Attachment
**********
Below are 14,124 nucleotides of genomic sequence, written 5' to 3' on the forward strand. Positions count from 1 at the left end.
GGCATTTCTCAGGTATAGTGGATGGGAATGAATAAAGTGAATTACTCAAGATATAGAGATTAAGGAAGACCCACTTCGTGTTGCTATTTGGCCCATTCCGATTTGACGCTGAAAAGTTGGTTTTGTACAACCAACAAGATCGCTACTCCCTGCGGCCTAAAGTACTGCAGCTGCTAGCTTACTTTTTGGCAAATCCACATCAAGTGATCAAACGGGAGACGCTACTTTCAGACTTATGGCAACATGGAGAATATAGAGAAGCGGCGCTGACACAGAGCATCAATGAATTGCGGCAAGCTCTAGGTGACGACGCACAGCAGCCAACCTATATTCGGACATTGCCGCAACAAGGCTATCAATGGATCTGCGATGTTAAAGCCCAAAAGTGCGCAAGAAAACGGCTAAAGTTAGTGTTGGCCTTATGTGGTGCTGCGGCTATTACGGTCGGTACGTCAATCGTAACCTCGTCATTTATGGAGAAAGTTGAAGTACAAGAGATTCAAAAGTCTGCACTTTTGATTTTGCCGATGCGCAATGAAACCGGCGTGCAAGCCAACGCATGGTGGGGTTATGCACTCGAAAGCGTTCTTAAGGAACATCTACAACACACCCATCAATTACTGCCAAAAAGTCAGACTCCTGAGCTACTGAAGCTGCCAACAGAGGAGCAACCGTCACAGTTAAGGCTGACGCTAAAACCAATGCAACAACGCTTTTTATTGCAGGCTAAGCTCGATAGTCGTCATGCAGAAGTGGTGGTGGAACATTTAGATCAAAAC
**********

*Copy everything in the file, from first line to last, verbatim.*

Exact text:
Below are 14,124 nucleotides of genomic sequence, written 5' to 3' on the forward strand. Positions count from 1 at the left end.
GGCATTTCTCAGGTATAGTGGATGGGAATGAATAAAGTGAATTACTCAAGATATAGAGATTAAGGAAGACCCACTTCGTGTTGCTATTTGGCCCATTCCGATTTGACGCTGAAAAGTTGGTTTTGTACAACCAACAAGATCGCTACTCCCTGCGGCCTAAAGTACTGCAGCTGCTAGCTTACTTTTTGGCAAATCCACATCAAGTGATCAAACGGGAGACGCTACTTTCAGACTTATGGCAACATGGAGAATATAGAGAAGCGGCGCTGACACAGAGCATCAATGAATTGCGGCAAGCTCTAGGTGACGACGCACAGCAGCCAACCTATATTCGGACATTGCCGCAACAAGGCTATCAATGGATCTGCGATGTTAAAGCCCAAAAGTGCGCAAGAAAACGGCTAAAGTTAGTGTTGGCCTTATGTGGTGCTGCGGCTATTACGGTCGGTACGTCAATCGTAACCTCGTCATTTATGGAGAAAGTTGAAGTACAAGAGATTCAAAAGTCTGCACTTTTGATTTTGCCGATGCGCAATGAAACCGGCGTGCAAGCCAACGCATGGTGGGGTTATGCACTCGAAAGCGTTCTTAAGGAACATCTACAACACACCCATCAATTACTGCCAAAAAGTCAGACTCCTGAGCTACTGAAGCTGCCAACAGAGGAGCAACCGTCACAGTTAAGGCTGACGCTAAAACCAATGCAACAACGCTTTTTATTGCAGGCTAAGCTCGATAGTCGTCATGCAGAAGTGGTGGTGGAACATTTAGATCAAAAC